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Nat Protoc. 2017 Dec;12(12):2531-2553. doi: 10.1038/nprot.2017.120. Epub 2017 Nov 16.

Multimodal profiling of single-cell morphology, electrophysiology, and gene expression using Patch-seq.

Author information

1
Department of Neuroscience, Baylor College of Medicine, Houston, Texas, USA.
2
Ludwig Institute for Cancer Research, Stockholm, Sweden.
3
Department of Cell and Molecular Biology, Karolinska Institutet, Stockholm, Sweden.
4
Jan and Dan Duncan Neurological Research Institute at Texas Children's Hospital, Houston, Texas, USA.
5
Center for Neuroscience and Artificial Intelligence, Baylor College of Medicine, Houston, Texas, USA.
6
Department of Electrical and Computer Engineering, Rice University, Houston, Texas, USA.

Abstract

Neurons exhibit a rich diversity of morphological phenotypes, electrophysiological properties, and gene-expression patterns. Understanding how these different characteristics are interrelated at the single-cell level has been difficult because of the lack of techniques for multimodal profiling of individual cells. We recently developed Patch-seq, a technique that combines whole-cell patch-clamp recording, immunohistochemistry, and single-cell RNA-sequencing (scRNA-seq) to comprehensively profile single neurons from mouse brain slices. Here, we present a detailed step-by-step protocol, including modifications to the patching mechanics and recording procedure, reagents and recipes, procedures for immunohistochemistry, and other tips to assist researchers in obtaining high-quality morphological, electrophysiological, and transcriptomic data from single neurons. Successful implementation of Patch-seq allows researchers to explore the multidimensional phenotypic variability among neurons and to correlate gene expression with phenotype at the level of single cells. The entire procedure can be completed in ∼2 weeks through the combined efforts of a skilled electrophysiologist, molecular biologist, and biostatistician.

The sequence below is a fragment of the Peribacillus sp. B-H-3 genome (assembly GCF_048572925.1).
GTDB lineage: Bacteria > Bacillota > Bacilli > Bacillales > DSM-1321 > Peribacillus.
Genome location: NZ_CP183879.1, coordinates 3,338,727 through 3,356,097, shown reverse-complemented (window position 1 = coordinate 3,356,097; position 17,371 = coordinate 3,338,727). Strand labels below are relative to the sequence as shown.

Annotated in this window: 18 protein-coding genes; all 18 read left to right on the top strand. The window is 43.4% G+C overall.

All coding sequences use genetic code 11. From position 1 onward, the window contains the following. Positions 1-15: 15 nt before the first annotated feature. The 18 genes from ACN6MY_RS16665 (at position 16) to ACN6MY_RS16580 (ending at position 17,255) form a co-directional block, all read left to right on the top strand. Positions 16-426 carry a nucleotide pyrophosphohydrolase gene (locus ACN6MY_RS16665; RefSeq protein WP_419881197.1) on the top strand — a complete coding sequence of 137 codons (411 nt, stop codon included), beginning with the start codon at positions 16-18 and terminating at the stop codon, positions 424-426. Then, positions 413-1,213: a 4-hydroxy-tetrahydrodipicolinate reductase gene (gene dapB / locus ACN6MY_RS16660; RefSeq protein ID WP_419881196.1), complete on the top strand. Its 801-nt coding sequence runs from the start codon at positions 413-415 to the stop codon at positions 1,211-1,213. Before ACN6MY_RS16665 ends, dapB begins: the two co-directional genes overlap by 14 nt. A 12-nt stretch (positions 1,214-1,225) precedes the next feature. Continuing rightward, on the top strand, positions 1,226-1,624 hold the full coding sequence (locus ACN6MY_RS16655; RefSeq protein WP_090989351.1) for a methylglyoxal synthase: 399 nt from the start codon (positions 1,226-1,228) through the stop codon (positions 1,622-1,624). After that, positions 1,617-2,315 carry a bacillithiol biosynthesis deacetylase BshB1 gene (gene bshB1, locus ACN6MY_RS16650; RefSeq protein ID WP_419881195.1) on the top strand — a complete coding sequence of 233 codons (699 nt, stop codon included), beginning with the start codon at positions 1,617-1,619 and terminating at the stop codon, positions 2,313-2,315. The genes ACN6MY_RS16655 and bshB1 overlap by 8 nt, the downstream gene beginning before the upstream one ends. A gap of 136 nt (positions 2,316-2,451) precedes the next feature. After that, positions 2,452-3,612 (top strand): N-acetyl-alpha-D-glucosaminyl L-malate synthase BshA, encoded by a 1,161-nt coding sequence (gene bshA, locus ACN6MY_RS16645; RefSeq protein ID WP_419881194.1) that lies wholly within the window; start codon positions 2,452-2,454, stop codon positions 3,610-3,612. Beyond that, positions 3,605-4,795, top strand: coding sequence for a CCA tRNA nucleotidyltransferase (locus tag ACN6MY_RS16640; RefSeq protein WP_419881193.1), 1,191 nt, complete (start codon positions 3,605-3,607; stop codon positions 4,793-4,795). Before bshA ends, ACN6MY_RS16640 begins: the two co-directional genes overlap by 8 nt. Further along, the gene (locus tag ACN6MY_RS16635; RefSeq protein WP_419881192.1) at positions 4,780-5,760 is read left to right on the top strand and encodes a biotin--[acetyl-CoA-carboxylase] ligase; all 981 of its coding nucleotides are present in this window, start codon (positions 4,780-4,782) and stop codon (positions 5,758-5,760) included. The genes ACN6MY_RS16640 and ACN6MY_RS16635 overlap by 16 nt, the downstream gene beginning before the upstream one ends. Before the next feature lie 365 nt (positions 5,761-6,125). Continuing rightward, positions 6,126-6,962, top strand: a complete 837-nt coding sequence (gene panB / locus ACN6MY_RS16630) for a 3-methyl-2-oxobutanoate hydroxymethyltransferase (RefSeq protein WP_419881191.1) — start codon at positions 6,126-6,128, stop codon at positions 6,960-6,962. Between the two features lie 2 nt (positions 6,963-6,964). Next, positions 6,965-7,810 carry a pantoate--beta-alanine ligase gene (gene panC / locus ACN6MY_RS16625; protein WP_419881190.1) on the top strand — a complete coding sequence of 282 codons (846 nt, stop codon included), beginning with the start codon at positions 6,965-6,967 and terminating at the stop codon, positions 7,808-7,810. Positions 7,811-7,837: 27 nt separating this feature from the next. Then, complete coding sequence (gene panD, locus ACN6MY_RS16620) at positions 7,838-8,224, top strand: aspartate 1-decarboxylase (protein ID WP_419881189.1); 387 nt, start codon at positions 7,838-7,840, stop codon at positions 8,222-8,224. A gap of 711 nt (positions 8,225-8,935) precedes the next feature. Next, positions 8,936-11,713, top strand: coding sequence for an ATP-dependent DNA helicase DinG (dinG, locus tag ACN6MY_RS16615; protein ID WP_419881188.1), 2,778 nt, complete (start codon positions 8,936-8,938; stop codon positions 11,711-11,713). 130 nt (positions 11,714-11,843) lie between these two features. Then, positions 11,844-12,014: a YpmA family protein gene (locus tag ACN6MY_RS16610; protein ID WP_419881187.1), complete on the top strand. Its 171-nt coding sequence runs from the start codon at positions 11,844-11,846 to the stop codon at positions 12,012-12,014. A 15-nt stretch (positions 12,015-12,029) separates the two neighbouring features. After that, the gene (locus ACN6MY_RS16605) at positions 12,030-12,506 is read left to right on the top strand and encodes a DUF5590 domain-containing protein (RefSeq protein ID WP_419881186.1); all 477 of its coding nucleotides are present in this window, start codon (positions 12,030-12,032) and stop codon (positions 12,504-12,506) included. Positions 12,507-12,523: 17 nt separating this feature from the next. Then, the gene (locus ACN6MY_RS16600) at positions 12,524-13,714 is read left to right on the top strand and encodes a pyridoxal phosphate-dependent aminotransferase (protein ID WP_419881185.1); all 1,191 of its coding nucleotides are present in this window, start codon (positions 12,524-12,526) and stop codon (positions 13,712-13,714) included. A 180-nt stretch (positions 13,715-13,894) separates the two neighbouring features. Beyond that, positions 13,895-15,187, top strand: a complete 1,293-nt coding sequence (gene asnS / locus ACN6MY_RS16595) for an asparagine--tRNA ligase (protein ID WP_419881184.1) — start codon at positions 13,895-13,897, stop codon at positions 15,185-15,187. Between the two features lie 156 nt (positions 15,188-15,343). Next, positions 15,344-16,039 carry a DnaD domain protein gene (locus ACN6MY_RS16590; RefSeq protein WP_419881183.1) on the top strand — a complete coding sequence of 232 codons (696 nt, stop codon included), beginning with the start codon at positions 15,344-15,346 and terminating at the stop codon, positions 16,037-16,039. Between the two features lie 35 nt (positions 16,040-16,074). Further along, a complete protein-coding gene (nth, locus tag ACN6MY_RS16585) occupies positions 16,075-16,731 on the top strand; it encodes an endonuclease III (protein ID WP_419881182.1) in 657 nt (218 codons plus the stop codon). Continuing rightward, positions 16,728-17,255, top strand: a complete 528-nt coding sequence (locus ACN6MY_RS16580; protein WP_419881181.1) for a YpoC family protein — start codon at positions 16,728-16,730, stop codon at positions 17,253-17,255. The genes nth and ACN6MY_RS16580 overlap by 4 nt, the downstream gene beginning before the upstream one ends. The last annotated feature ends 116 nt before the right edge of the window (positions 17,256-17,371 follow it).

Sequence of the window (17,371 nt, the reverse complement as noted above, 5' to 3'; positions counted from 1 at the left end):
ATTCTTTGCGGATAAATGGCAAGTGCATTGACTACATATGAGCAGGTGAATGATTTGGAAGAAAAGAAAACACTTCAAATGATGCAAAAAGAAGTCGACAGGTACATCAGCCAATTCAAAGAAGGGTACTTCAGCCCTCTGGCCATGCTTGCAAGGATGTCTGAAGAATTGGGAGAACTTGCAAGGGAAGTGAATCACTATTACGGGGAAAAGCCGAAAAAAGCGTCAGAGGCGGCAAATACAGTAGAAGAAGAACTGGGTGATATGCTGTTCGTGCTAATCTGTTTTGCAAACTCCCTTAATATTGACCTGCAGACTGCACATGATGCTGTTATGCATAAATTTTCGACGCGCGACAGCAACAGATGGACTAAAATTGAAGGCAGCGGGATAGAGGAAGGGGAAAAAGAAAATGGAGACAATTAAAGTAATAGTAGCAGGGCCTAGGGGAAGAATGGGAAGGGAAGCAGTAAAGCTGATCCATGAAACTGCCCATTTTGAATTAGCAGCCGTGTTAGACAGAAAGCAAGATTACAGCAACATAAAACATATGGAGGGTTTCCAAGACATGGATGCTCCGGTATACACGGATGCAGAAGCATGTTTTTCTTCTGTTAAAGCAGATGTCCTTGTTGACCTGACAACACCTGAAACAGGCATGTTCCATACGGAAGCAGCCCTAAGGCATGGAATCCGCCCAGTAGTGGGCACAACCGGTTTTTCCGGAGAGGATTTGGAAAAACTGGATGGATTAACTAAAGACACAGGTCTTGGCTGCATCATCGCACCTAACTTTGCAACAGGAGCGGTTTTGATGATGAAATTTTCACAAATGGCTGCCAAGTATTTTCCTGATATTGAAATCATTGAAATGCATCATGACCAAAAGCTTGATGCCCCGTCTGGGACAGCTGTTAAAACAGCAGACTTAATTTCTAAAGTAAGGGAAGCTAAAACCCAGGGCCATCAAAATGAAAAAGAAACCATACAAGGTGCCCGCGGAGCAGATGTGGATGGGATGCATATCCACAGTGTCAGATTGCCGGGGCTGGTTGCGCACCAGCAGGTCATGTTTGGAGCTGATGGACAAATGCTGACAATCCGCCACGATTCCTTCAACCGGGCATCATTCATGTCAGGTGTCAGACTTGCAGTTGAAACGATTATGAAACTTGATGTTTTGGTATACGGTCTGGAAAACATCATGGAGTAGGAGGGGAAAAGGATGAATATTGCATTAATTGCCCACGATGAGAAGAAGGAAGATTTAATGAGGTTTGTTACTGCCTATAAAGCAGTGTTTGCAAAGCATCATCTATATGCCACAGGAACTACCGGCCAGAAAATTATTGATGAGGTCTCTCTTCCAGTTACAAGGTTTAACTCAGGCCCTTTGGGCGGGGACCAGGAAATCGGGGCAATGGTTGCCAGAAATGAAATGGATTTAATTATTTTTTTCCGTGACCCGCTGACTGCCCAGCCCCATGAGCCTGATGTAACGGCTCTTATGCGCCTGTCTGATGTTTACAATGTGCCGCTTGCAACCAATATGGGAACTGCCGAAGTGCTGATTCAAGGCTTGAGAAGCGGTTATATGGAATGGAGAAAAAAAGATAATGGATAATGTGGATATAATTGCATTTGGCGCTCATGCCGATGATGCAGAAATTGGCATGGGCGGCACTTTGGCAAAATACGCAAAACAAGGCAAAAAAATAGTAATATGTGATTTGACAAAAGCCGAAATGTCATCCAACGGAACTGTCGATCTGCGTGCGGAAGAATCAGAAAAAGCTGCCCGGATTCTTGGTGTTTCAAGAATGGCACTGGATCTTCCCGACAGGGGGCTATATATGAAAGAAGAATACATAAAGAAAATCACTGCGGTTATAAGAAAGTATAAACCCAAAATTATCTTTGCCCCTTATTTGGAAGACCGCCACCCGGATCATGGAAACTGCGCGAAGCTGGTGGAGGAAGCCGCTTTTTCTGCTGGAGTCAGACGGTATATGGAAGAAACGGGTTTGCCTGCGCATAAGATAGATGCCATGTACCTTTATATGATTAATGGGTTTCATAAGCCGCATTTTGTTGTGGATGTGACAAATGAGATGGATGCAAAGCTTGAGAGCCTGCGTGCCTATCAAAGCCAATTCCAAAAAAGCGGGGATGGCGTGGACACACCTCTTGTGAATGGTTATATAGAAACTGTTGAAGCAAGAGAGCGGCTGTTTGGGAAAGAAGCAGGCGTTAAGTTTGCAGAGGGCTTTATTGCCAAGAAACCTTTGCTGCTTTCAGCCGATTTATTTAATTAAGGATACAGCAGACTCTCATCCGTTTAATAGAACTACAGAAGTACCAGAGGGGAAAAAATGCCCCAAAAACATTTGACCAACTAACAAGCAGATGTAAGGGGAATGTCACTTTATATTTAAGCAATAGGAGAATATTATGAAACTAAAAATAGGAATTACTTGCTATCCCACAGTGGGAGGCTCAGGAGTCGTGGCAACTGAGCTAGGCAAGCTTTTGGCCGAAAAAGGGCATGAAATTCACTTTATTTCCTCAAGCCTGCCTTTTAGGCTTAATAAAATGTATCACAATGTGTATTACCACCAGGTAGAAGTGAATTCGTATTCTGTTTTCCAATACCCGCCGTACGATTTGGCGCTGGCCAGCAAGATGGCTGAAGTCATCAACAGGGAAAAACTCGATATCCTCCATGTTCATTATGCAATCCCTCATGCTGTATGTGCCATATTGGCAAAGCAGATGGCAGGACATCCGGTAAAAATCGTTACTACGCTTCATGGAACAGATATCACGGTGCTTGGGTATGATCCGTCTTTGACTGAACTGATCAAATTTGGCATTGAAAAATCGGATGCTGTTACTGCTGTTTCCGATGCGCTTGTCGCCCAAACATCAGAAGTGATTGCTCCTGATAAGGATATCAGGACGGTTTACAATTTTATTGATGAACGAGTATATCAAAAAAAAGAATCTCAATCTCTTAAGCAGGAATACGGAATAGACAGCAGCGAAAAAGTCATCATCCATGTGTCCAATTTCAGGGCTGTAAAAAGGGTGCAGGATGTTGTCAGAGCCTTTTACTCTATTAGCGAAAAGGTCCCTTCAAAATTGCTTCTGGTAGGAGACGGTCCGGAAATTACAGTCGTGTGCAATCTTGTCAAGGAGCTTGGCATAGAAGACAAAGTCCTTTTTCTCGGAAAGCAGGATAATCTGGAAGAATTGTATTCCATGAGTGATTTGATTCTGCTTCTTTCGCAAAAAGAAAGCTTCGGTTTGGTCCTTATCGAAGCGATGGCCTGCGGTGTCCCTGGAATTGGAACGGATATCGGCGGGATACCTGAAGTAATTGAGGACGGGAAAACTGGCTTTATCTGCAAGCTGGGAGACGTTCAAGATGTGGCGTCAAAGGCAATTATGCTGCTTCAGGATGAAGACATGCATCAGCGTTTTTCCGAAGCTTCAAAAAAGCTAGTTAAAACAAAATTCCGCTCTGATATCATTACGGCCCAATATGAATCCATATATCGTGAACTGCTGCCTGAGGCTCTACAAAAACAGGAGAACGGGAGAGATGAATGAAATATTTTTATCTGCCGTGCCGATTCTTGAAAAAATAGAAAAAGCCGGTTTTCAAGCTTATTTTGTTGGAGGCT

PMID:
29189773
PMCID:
PMC6422019
DOI:
10.1038/nprot.2017.120
[Indexed for MEDLINE]
Free PMC Article

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